Has BP taken steps to prevent a similar explosion from happening again?
An inspection conducted by OSHA in 2006 of a BP oil refinery in Ohio found violations that were the exact ones that caused the Texas City explosion. OSHA decided that BP had not learned from the Texas City experience that cost the lives of employees.
What has OSHA done to prevent similar accidents?
Safety in oil refineries is a point of focus for OSHA. The agency’s concern increased after the Chemical Safety and Hazard Investigation Board (CSB) produced a report about the Texas City explosion. According to Assistant Secretary of Labor, Edwin G. Foulke Jr., “The refinery industry has been a major focus for OSHA, and the CSB report confirms we are on the right track. OSHA already has implemented two of the CSB’s three major recommendations and increased our inspections in the refining industry.”
Has OSHA completed many inspections?
Along with state partners, OSHA conducted over 100 inspections of oil refineries last year. In addition, in 2007 they have performed 50 more inspections.
For the inattentive worker, the explorer, the outdoor sports enthusiast, or the trespassing child, abandoned and active mines are a danger.
Delaware worker safety is threatened when workers in fields unrelated to mining are injured after falling into mine shafts. “Stay Out – Stay Alive” is a new public safety campaign to warn workers and others about the risks posed in trespassing on mining property.
The U.S. Department of Labor’s Mine Safety and Health Administration, known as MSHA, developed the program. Richard Stickler, Assistant Secretary of Labor for Mine Safety and Health, says there are about a half-million abandoned mines and another 14,000 active ones in the U.S. Many of them contain hidden hazards and, for those not trained to work in mines, “the outcome can be deadly.” That’s why, he says, workers, bikers, hikers, climbers, and swimmers are being urged to “Stay Out – Stay Alive.”
The dangers are varied and deadly. Tunnels may collapse. They may contain hazardous gases or poisonous snakes and insects. Shafts hidden by a cover of rotting or decayed boards may give way under a person’s weight, sending them falling hundreds of feet into the ground. Explosives are a common hazard. Such explosives, often blasting caps, may be set off by a light touch or disturbance.
Since 1999, tragic mine-related accidents have claimed the lives of more than 200 people. Some of them have been children and recreational users who trespass on mine land. Sometimes inattentive outdoor workers on another assignment may fall into a mineshaft or suffer other injuries on mine property.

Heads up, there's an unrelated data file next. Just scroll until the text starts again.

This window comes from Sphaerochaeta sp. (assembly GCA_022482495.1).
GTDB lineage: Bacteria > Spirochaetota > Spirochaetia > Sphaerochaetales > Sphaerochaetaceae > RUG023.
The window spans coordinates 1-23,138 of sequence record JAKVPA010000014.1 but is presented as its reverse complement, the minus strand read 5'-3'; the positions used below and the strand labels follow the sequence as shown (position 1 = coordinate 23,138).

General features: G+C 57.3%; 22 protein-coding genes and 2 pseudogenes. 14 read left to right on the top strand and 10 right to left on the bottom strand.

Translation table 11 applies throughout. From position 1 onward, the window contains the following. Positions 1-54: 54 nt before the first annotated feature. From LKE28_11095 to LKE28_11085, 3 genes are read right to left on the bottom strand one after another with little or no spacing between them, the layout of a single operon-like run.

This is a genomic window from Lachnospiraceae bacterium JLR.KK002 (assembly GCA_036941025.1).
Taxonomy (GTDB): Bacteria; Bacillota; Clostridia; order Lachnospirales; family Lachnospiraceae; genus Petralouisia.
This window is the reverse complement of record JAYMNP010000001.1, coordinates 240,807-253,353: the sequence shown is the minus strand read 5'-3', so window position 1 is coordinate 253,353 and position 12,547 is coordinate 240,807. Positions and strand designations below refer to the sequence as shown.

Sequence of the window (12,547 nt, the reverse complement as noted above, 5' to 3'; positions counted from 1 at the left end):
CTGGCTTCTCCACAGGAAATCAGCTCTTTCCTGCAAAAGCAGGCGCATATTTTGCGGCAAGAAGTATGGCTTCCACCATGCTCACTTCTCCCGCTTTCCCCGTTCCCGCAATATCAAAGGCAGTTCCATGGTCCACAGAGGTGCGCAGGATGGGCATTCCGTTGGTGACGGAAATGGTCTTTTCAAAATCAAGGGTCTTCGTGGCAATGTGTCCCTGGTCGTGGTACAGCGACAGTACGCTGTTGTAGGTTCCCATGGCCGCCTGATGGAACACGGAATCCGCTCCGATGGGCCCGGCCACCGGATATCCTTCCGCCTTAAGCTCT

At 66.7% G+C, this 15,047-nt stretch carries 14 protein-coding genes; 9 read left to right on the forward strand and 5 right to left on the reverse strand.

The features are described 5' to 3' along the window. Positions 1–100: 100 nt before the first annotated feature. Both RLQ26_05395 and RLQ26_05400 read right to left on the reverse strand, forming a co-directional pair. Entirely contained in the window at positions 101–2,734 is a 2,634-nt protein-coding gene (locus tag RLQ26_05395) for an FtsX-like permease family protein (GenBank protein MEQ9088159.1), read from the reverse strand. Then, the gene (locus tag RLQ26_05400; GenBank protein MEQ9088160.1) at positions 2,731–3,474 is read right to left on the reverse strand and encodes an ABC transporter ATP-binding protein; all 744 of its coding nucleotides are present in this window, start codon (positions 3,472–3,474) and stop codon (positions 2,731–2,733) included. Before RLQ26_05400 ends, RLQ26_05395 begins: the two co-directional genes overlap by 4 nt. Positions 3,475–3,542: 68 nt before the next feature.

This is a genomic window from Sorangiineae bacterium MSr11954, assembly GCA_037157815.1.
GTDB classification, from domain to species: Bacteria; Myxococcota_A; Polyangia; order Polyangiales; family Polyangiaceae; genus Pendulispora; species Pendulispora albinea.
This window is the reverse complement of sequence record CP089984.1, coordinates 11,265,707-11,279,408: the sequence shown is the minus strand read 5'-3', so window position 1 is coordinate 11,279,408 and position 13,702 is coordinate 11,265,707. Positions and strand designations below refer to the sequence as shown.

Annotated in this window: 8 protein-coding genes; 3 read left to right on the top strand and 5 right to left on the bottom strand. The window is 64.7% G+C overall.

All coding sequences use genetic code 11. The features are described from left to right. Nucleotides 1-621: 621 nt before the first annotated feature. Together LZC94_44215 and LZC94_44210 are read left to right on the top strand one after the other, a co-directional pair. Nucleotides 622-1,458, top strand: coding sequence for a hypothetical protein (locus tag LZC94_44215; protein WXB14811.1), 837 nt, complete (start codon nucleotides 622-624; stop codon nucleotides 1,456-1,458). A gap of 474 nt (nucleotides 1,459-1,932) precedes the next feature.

The “Stay Out – Stay Alive” program is fighting these dangers by public service announcements warning people away from mistakenly trespassing on mine property. They also plan to send experts in mine safety and health into schools and youth organizations such as scouting groups to discuss with youngsters the dangers of playing in and around mines.
Attention all employers: make sure your Delaware USERRA posters are accurate and displayed! The final regulations under USERRA have been announced by the Department of Labor, so make certain you have all the new details. You might not have military workers in your midst, but the poster should be accurate and displayed nonetheless.
USERRA, or the Uniformed Services Employment and Reemployment Act of 1994, was created to protect military members’ civilian job positions. The laws are clear, and USERRA was enacted to improve the enforcement of these laws. After serving the country, service members should have the right to get their jobs back.
The VETS, Veterans Employment and Training Service, handles all the initial claims of military workers returning to their civilian jobs. Most of the time, employers will simply rehire those returning from service. By law, soldiers are entitled to job protection for up to five years while in service. That way, if they have to leave for one year or three years, they can come home and still be able to work. Those disabled or injured while training or serving the country may be graced with an additional year or two of job protection. That means they may be allowed six or seven years away from their civilian jobs, and still be entitled to employment.
The VETS review the facts of the case and usually all goes well. Sometimes a resolution is not reached and they have to refer the claim. The Department of Justice would then take over the case and bring it to the appropriate District Court. Violations of USERRA that are proved will be compensated to the returning military worker. This process is not charged to the returning service member (court expenses are paid). If the worker decides to pursue the case on their own, it is possible they will be awarded the expense in addition to found damages.